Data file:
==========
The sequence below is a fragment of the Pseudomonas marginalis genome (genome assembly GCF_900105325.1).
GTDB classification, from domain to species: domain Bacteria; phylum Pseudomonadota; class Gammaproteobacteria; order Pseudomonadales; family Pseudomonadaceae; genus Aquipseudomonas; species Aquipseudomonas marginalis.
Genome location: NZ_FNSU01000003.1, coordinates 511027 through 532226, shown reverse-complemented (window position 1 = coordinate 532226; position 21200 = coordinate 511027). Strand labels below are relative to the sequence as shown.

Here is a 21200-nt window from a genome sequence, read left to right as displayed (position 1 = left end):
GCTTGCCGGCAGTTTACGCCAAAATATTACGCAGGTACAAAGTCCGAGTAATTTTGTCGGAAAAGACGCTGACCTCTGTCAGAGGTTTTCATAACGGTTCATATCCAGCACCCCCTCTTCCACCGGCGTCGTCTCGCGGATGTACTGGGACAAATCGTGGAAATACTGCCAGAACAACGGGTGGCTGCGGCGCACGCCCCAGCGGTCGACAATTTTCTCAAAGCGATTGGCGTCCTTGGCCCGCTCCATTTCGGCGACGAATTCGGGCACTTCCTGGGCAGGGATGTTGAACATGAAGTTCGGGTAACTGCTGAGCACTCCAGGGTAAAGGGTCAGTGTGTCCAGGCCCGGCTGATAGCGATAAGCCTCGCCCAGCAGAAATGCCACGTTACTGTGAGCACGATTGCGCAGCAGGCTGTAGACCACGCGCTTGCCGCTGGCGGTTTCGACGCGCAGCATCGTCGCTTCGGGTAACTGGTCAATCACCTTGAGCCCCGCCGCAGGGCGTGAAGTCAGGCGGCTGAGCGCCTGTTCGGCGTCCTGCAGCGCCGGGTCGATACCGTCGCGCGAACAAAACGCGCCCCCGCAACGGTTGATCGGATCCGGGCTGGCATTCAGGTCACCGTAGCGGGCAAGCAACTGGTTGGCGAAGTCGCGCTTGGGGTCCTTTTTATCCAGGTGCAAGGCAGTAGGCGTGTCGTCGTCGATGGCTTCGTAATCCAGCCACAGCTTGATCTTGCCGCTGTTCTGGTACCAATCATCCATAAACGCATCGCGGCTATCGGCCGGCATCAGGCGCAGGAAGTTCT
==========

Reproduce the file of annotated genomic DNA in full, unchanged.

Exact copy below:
The sequence below is a fragment of the Pseudomonas marginalis genome (genome assembly GCF_900105325.1).
GTDB classification, from domain to species: domain Bacteria; phylum Pseudomonadota; class Gammaproteobacteria; order Pseudomonadales; family Pseudomonadaceae; genus Aquipseudomonas; species Aquipseudomonas marginalis.
Genome location: NZ_FNSU01000003.1, coordinates 511027 through 532226, shown reverse-complemented (window position 1 = coordinate 532226; position 21200 = coordinate 511027). Strand labels below are relative to the sequence as shown.

Here is a 21200-nt window from a genome sequence, read left to right as displayed (position 1 = left end):
GCTTGCCGGCAGTTTACGCCAAAATATTACGCAGGTACAAAGTCCGAGTAATTTTGTCGGAAAAGACGCTGACCTCTGTCAGAGGTTTTCATAACGGTTCATATCCAGCACCCCCTCTTCCACCGGCGTCGTCTCGCGGATGTACTGGGACAAATCGTGGAAATACTGCCAGAACAACGGGTGGCTGCGGCGCACGCCCCAGCGGTCGACAATTTTCTCAAAGCGATTGGCGTCCTTGGCCCGCTCCATTTCGGCGACGAATTCGGGCACTTCCTGGGCAGGGATGTTGAACATGAAGTTCGGGTAACTGCTGAGCACTCCAGGGTAAAGGGTCAGTGTGTCCAGGCCCGGCTGATAGCGATAAGCCTCGCCCAGCAGAAATGCCACGTTACTGTGAGCACGATTGCGCAGCAGGCTGTAGACCACGCGCTTGCCGCTGGCGGTTTCGACGCGCAGCATCGTCGCTTCGGGTAACTGGTCAATCACCTTGAGCCCCGCCGCAGGGCGTGAAGTCAGGCGGCTGAGCGCCTGTTCGGCGTCCTGCAGCGCCGGGTCGATACCGTCGCGCGAACAAAACGCGCCCCCGCAACGGTTGATCGGATCCGGGCTGGCATTCAGGTCACCGTAGCGGGCAAGCAACTGGTTGGCGAAGTCGCGCTTGGGGTCCTTTTTATCCAGGTGCAAGGCAGTAGGCGTGTCGTCGTCGATGGCTTCGTAATCCAGCCACAGCTTGATCTTGCCGCTGTTCTGGTACCAATCATCCATAAACGCATCGCGGCTATCGGCCGGCATCAGGCGCAGGAAGTTCT